Insider tip. Homes for sale aren't always advertised as rentals; in fact, this option may not have occurred to some sellers who could benefit from it. So have your listing agent ask around to find one. "The rental market is very tight this year and sellers/landlords might do well to check out who is out there wanting to rent," says Alfred Kohart of Daniel Gale Sotheby's International Realty Dougall Fraser Division.

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4. Apartment community

Both Nassau and Suffolk counties have rental communities that permit short-term leases or sublets for qualified tenants. "We'd qualify them the same way we'd qualify anybody else, with a credit check, criminal check -- the same things we'd run on anybody else," says David Berger, director of leasing for Fairfield Properties, which has several rental communities across Long Island.

Pros. There's on-site maintenance, and some have pools and other amenities.

Cons. You'll have to pay for two moves, and the monthly rate for a short-term lease tends to be more expensive than a longer one. Due to increased demand, short-term vacancies are hardest to find in the summer, Berger notes.

Costs. Currently,  a two-month lease for a two-bedroom unit in the Avalon at Glen Cove rental community starts at $3,295 per month.

Insider tip. Although the monthly rent is typically higher for shorter stays, the rate will also depend on the inventory. "There are cases in which the short term could be more cost efficient," says Andrew Piliero, community manager of Avalon at Glen Cove. "If we have too many leases ending that month, we'll do a pricing advantage ... so if you're looking at three or four months, inquire about both."

5. Extended-stay hotel suites

These hotel suites are specially designed for longer stays. They're often roomier than a standard hotel room; many include work space with high-speed Internet and a kitchen area.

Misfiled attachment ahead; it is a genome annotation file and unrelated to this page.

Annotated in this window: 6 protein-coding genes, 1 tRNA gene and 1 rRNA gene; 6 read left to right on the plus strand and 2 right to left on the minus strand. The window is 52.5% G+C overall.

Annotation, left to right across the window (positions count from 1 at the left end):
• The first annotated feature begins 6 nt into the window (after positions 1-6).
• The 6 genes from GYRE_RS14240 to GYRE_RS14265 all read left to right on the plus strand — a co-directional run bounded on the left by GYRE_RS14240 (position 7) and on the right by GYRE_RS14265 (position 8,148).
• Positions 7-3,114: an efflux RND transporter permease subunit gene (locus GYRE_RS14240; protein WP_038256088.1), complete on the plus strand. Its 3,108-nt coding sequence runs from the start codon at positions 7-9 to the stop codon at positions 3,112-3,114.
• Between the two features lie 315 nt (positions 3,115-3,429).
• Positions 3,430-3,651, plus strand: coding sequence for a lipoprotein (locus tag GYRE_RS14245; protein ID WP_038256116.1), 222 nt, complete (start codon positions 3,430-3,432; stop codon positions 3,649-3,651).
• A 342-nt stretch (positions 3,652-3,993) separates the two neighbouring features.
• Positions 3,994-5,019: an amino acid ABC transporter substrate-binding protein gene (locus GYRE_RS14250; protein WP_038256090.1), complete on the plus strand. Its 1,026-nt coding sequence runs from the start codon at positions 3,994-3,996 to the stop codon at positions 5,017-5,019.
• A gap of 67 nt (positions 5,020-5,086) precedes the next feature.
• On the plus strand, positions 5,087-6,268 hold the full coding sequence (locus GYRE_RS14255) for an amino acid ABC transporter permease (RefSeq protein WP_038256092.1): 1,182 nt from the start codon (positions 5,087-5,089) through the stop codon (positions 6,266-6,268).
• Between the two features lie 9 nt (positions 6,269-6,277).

Pros. You'll have housekeeping service and possibly other hotel amenities like a pool.

Cons A hotel room -- even a spacious one -- can become uncomfortably close quarters after a while, especially for a whole family. Many suites hold a maximum of four guests.

Cost. Many have a special rate for 30-day stays or longer. At Extended Stay America in Bethpage, a studio starts at $89.99 a night and a four-guest studio suite with two double beds starts at $114.99 per night.

Insider tip. To make the most of your time and your budget, get a full list of services that are included with your package. There may be complimentary breakfasts, use of laundry and fitness facilities and even grocery delivery.

Stashing your stuff

If your temporary digs do not include storage, here are three options:

1. On the moving truck

If you'll be between homes for a matter of days, a moving company may allow you to keep your belongings on a truck overnight. There's a charge for each day the truck can't be used for another move -- for instance, it's $250 per night per truck at Long Island Moving and Storage in Plainview -- but that's a steal compared to moving twice, says owner Bobby Falvo. "You know your furniture is only being handled one time, so there's less chance for any damage. And you save the entire cost of another move," Falvo says.

2. An on-site storage container

You park the unit at your home and fill it up on your schedule. At PODS in Hauppauge, it costs about $215 per month to rent a 16-foot container -- a size that holds about three or four rooms' worth of stuff -- plus about $90 for delivery and fuel, including taxes, as of press time. When you're done packing up, you'll pay another delivery charge to have the company move the container to a storage center, and one more when they deliver it to your new home.

3. Self-storage facility

A 200-square-foot unit, which holds about seven rooms' worth of furniture plus boxes, starts at $253 per month at Safeguard Self Storage in Hewlett. But the big expense is the double move: If you need professional movers, you'll have to pay once for the move from your home to the storage facility and again to get it out of storage and into your new home.